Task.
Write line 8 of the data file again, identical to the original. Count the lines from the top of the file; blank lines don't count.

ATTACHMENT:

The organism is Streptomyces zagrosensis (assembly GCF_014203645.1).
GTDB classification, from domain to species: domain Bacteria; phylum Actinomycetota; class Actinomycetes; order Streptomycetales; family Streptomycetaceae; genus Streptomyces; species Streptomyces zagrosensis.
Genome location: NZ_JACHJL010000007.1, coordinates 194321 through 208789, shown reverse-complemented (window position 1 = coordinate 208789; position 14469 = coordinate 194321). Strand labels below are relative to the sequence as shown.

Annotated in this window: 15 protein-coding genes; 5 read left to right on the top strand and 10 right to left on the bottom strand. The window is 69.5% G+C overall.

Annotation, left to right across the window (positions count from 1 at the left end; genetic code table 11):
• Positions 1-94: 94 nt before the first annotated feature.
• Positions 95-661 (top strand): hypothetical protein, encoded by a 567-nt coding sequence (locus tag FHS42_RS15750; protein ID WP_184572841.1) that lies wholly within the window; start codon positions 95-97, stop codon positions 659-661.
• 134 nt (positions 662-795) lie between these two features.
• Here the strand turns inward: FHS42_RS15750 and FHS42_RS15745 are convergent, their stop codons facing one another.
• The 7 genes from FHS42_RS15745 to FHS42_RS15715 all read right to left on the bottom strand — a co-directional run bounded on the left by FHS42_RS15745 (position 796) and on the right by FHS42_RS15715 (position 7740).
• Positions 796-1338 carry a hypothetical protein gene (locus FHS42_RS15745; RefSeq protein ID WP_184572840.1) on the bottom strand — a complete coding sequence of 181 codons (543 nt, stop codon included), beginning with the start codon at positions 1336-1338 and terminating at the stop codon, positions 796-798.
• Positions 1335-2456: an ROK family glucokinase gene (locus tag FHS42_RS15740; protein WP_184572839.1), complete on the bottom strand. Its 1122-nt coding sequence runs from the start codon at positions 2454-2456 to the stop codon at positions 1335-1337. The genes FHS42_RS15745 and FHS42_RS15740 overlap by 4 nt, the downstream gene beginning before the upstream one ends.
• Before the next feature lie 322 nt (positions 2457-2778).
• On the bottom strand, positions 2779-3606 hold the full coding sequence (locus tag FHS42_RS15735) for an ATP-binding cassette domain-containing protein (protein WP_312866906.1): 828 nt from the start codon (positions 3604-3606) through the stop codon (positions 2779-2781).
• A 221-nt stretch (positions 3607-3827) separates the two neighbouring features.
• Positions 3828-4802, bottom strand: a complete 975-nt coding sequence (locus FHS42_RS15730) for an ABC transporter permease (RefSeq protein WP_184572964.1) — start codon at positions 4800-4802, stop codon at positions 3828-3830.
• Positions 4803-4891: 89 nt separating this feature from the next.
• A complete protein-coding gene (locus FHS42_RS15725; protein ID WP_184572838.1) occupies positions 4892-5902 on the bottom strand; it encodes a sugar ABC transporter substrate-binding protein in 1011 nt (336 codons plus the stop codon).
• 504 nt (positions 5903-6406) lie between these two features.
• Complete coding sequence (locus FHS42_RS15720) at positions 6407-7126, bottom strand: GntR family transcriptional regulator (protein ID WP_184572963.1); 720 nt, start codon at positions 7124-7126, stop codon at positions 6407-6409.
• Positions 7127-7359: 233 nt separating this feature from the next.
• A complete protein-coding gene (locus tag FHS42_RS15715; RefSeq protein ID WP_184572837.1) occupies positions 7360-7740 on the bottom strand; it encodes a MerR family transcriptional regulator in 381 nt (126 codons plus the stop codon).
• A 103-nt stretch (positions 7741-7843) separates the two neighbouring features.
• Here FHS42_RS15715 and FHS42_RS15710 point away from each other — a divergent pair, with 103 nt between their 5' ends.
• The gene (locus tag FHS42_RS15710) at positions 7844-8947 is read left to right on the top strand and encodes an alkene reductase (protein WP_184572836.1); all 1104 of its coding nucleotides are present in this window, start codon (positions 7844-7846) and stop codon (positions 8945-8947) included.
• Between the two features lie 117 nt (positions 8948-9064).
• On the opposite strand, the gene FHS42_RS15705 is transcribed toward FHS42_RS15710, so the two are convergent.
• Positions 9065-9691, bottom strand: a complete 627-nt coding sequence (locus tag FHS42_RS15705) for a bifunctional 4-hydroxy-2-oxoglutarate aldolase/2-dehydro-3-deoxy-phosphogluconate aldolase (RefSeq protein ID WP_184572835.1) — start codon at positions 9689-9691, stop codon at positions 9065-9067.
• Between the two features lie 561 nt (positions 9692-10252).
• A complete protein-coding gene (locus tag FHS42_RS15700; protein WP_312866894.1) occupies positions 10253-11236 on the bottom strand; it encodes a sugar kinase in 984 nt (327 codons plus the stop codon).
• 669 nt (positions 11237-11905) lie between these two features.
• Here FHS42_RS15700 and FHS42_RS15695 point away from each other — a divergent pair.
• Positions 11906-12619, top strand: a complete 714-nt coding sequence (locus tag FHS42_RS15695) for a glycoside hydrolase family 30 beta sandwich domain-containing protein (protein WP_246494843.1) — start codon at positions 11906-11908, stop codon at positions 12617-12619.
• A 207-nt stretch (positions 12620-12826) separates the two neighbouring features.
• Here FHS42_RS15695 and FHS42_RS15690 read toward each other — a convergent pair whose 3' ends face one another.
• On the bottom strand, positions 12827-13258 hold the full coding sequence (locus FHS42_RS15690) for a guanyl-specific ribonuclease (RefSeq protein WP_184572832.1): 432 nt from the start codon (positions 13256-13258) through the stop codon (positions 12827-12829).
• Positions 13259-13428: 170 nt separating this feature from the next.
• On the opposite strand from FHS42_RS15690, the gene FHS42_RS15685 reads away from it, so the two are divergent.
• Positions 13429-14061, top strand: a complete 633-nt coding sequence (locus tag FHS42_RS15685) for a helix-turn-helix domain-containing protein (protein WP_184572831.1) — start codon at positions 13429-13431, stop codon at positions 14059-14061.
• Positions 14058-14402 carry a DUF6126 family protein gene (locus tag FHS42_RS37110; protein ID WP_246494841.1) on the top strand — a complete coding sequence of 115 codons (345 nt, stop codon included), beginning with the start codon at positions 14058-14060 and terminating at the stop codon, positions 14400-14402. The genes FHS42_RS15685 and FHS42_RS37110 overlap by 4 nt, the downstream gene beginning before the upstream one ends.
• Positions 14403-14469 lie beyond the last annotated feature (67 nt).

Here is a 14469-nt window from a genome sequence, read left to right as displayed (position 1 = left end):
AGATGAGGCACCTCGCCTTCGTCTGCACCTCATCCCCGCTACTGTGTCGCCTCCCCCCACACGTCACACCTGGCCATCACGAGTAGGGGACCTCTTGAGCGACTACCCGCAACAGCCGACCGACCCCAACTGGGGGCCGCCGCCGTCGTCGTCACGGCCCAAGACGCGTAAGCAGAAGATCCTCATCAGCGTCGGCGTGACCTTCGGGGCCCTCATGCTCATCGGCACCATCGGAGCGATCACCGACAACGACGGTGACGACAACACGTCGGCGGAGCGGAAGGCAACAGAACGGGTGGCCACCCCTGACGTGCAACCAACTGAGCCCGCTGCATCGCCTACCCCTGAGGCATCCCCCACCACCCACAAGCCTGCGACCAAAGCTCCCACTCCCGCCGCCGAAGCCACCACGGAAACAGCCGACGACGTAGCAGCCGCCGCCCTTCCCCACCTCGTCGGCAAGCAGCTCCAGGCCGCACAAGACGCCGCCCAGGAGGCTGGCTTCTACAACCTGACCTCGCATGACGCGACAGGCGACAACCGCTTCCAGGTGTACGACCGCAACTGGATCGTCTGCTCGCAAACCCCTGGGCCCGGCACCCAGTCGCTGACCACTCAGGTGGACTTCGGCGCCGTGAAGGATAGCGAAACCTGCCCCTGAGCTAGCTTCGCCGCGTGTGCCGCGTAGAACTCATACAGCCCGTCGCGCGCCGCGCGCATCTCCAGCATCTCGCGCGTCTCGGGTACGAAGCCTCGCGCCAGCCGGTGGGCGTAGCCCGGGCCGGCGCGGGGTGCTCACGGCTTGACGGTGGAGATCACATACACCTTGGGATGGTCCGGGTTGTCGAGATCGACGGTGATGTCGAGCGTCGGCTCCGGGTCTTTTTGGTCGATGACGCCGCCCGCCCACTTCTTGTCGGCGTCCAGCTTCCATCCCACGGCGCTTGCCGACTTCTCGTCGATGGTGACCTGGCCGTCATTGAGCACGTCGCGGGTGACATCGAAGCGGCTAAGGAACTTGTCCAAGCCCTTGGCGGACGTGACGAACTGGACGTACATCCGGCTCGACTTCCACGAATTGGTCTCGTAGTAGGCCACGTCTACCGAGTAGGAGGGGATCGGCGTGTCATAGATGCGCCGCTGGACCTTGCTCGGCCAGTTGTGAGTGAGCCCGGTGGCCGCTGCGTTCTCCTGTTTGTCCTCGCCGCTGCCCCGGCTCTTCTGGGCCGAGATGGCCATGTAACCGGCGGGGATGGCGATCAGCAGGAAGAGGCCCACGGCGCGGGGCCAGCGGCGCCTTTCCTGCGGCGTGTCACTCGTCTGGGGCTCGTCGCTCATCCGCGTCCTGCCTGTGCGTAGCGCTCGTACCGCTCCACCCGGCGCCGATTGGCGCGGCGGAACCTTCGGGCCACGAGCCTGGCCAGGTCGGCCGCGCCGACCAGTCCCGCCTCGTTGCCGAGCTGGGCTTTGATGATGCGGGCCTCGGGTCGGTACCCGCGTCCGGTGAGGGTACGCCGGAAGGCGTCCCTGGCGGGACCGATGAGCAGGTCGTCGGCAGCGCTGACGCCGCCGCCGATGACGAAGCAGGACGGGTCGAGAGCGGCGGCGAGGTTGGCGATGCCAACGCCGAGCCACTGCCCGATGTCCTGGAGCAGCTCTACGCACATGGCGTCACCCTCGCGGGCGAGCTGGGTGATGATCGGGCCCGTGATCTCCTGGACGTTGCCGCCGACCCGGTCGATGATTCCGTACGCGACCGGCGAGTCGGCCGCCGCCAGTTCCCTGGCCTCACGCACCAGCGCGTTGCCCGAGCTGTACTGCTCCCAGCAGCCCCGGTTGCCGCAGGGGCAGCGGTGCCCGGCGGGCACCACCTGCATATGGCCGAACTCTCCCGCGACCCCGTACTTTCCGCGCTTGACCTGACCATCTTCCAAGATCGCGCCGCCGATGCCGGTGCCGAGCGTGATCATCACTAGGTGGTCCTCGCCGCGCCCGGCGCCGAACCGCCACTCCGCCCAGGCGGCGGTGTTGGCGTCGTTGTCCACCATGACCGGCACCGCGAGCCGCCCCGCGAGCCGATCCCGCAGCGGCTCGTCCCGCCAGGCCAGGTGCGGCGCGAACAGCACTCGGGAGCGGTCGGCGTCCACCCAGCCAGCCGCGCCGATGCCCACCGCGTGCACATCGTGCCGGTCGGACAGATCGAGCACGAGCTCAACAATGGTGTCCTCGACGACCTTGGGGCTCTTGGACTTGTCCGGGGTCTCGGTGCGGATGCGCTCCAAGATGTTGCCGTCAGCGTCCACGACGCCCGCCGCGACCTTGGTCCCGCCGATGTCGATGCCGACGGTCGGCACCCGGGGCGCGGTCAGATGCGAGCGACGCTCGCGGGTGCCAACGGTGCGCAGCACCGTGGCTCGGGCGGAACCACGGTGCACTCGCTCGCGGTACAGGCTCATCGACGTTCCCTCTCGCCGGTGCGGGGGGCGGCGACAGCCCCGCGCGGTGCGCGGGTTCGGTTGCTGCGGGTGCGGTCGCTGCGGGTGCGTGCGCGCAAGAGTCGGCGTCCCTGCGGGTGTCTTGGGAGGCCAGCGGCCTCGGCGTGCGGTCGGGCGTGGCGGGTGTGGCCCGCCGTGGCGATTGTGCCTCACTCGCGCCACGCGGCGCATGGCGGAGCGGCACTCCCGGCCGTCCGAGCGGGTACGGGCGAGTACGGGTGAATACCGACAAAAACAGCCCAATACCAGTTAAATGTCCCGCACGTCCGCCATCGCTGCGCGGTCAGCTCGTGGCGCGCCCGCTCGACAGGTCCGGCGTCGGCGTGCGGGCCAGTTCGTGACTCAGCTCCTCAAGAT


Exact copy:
• 134 nt (positions 662-795) lie between these two features.